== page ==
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Credit Report FAQ's

Think of a credit report as a financial report card.

A credit report evaluates your financial history. It compiles your historical payment information from your current creditors – including banks (car payments, mortgages), utilities, credit cards, and cell phone providers – into information used by possible creditors to determine whether they will extend credit to you, as well as at what interest rate and for any associated fees.

What's in a credit report?

A credit report contains the following information:

  • Your personal information (i.e., name, SSN, birth date, current and former addresses, employer)
  • Financial information (i.e., bank accounts, loans, credit cards, bankruptcies, taxes, and your payment history related to any of these items)

How many credit reports do you have?

There are three national consumer credit bureaus – Equifax, Experian, and TransUnion. You will have a credit report with each bureau.

How do I get my free credit report from each of three major credit bureaus?

Log onto or call (877) 322-8228. Federal law requires the major nationwide consumer reporting companies to give you a free copy of your credit report each year if you ask for it. You may also request your credit report in writing by contacting: Annual Credit Report Request Service, P.O. Box 105281, Atlanta, GA 30348-5281. Free credit reports requested online can be immediately viewed online, while reports requested by phone or mail will be processed within 10 to 15 days of receiving your request.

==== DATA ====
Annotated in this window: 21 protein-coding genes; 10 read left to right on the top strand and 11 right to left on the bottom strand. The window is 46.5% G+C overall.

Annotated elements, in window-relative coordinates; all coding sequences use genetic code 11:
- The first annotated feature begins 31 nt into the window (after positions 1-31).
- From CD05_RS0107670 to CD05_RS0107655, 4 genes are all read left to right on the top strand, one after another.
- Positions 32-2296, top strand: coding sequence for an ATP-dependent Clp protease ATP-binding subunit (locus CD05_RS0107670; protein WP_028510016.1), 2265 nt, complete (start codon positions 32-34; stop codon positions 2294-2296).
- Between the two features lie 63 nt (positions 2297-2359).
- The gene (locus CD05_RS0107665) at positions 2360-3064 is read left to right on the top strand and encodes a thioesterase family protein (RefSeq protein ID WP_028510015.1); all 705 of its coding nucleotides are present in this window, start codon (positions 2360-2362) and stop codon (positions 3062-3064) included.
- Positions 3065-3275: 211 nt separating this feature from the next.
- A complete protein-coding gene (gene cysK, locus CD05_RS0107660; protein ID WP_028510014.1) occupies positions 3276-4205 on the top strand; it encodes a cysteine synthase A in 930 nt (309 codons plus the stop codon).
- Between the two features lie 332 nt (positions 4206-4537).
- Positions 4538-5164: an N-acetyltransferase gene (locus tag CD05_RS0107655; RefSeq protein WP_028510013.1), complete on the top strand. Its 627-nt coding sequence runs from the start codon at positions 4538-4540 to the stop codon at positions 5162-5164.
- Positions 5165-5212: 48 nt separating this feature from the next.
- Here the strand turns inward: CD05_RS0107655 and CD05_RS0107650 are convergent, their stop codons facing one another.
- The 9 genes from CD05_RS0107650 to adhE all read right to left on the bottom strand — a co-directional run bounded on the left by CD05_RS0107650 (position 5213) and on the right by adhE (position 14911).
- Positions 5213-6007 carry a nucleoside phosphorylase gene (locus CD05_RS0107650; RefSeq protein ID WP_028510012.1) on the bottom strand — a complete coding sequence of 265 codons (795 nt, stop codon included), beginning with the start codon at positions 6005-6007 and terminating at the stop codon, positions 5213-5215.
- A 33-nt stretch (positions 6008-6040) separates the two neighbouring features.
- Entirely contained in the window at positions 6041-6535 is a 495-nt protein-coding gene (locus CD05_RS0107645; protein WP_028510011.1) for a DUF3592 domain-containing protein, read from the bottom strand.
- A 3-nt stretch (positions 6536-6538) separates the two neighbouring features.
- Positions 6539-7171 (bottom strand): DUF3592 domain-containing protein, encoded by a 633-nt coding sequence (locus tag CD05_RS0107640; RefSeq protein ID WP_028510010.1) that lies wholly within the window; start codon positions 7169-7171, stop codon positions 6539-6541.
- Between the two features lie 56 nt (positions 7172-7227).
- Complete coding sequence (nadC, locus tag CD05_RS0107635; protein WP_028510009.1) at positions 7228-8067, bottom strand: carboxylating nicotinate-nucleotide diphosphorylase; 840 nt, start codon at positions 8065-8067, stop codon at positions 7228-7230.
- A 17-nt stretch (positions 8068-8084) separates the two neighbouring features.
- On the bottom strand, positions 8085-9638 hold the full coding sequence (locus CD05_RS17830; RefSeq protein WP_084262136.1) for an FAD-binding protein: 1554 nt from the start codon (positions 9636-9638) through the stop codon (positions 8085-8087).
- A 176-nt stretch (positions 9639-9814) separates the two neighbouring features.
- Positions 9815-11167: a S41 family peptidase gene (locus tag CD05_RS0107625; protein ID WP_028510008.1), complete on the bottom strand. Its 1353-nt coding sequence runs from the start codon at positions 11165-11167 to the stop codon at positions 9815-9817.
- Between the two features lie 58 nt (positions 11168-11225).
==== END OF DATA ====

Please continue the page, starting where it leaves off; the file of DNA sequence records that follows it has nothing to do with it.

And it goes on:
Why check your credit report?

There are two prime reasons you should check your credit report:

  • According to the Public Interest Research Group, one in four credit reports has errors that are serious enough to disqualify consumers from opening a bank account, purchasing a home or getting a job!
  • Checking your credit report helps reduce the chance of identity theft.

What if there is incorrect information on my credit report?

Contact the appropriate credit bureau immediately to report the incorrect information, and also contact the creditor that has listed the incorrect information. Keep accurate notes on your efforts to have this information corrected.


Experian (formerly TRW)